Game Department, P.O. Box 241, Nairobi, Kenya.


Black rhinoceroses were hunted on foot, from a vehicle, or from a helicopter throughout their range of habitats. Animals weighing 370–1,260 kg could be handled an average of 13 min after darting with a mixture of etorphine (1.9 μg/kg) and acepromazine (19 μg/kg). Cases of respiratory depression at this dosage were reversed soon after immobilisation by the intravenous injection of cyprenorphine (1.0 μg/kg). The captured animal was transported to camp, lashed on its side to a sledge, for periods of up to 515 min without mishap. A rhinoceros that was unloaded 180 min after darting rose to its feet and tried to push its way through the corner of the pen until antidote was administered at 215 min. This action was not observed in animals that received a total dose of 3.4 μg/kg of cyprenorphine before being unloaded 90–413 min after darting.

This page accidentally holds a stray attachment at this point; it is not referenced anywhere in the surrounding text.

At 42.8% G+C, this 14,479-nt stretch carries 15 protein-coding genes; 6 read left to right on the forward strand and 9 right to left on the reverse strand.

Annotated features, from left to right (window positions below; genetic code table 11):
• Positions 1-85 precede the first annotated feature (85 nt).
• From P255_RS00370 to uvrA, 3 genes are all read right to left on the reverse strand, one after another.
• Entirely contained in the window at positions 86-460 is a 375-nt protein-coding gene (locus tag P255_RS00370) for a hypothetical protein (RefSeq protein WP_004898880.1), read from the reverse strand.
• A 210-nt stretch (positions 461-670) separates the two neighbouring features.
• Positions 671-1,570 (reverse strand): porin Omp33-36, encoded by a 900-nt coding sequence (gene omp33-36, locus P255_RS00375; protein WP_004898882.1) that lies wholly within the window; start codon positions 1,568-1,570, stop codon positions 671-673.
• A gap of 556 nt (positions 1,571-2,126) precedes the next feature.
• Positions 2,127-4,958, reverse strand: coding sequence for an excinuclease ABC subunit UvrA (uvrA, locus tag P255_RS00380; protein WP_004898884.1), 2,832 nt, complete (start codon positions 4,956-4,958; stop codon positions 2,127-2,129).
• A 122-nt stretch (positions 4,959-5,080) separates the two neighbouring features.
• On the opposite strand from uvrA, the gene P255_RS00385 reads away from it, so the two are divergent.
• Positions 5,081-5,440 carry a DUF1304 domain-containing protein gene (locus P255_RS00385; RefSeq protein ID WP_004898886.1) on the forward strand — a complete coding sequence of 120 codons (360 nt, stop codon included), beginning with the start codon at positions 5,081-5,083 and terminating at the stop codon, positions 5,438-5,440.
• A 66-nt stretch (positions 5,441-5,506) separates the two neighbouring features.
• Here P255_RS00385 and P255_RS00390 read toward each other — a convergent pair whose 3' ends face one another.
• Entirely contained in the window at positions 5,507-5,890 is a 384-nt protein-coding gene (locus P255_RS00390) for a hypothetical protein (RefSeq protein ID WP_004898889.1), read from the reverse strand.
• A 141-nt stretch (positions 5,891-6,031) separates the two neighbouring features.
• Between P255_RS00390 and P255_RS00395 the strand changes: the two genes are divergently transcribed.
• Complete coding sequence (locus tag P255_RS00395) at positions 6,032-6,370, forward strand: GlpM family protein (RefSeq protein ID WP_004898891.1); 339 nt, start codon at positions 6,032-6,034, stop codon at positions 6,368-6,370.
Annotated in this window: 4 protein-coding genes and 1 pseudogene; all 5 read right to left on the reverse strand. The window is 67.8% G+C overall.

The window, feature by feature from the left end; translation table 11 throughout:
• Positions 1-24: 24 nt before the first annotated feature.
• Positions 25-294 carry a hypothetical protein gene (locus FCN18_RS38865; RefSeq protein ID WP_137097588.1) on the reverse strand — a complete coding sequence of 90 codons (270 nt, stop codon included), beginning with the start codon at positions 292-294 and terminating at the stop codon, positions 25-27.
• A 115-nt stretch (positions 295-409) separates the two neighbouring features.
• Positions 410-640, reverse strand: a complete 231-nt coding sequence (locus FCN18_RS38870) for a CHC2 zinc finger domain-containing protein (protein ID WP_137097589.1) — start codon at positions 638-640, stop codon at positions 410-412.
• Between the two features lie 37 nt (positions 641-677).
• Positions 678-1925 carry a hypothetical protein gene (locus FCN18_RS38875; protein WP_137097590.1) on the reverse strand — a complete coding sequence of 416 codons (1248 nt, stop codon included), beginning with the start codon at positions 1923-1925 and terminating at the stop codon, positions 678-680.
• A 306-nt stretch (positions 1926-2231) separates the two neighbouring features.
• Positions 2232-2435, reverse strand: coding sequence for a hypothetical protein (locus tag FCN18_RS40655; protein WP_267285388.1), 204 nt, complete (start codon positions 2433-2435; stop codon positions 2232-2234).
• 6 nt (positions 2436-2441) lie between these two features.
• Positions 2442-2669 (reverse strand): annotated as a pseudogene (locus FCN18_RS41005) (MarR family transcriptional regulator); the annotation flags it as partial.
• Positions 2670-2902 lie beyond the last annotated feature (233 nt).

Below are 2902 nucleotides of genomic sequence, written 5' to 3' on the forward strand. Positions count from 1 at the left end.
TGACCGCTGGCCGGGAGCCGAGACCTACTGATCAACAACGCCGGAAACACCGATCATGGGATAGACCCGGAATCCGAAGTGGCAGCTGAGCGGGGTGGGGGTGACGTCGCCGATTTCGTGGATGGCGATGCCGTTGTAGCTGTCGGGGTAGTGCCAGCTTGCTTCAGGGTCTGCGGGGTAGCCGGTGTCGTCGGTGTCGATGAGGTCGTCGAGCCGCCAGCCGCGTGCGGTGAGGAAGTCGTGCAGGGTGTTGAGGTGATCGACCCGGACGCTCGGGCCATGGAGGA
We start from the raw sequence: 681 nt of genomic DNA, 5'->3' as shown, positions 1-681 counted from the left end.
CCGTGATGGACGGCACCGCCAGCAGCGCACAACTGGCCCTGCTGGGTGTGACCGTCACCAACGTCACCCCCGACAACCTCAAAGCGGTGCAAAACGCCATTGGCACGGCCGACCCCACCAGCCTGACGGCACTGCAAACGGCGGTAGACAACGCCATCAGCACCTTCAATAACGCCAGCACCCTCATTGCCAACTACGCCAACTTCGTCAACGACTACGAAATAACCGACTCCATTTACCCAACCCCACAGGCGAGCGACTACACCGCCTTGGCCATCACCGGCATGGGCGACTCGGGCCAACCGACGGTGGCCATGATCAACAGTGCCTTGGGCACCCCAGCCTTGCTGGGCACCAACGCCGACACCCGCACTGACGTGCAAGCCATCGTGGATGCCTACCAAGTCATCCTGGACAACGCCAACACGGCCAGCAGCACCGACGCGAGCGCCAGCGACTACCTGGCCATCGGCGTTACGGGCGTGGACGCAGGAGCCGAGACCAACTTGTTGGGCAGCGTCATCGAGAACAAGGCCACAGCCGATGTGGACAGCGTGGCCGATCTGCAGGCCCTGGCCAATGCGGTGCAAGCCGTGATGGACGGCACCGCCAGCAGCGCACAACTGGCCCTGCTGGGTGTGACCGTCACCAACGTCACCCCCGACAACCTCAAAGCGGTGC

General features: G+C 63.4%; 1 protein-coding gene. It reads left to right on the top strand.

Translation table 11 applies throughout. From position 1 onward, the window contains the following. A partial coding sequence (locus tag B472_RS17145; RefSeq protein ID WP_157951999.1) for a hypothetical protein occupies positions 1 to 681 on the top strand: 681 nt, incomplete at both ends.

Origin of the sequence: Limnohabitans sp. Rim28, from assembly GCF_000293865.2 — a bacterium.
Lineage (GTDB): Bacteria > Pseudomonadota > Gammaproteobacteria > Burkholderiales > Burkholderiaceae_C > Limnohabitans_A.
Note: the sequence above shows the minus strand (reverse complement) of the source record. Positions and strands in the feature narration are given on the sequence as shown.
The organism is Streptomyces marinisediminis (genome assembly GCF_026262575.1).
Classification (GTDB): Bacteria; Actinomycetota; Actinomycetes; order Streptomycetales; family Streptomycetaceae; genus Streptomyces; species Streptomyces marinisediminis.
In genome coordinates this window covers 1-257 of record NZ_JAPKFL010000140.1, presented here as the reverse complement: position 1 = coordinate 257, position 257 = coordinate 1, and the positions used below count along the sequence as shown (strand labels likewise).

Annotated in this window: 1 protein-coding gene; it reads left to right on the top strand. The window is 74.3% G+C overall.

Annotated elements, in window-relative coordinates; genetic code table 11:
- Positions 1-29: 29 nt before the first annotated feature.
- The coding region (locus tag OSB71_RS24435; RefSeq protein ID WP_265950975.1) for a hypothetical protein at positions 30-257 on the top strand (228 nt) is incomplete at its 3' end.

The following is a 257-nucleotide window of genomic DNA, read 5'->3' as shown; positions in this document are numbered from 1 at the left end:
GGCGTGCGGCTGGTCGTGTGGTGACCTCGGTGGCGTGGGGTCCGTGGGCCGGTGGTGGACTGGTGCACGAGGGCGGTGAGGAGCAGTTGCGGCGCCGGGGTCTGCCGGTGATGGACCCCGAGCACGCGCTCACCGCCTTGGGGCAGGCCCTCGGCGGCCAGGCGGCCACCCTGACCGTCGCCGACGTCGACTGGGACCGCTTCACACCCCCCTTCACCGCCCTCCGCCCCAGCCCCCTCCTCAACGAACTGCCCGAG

The addition of hyoscine (at doses as low as 18 μg/kg) to etorphine and acepromazine improved the tractability of rhinoceroses that were only partially immobilised. However, sometimes at this dosage and always at doses above 35 μg/kg, hyoscine prolonged the ‘pushing’ phase for 175–410 min after darting despite the administration of cyprenorphine (4.0 μg/kg).

There were no mortalities due to drug action in the series of 59 healthy rhinoceroses that were dart-immobilised, but there were two deaths due to mishandling and one caused by subsequent mismanagement.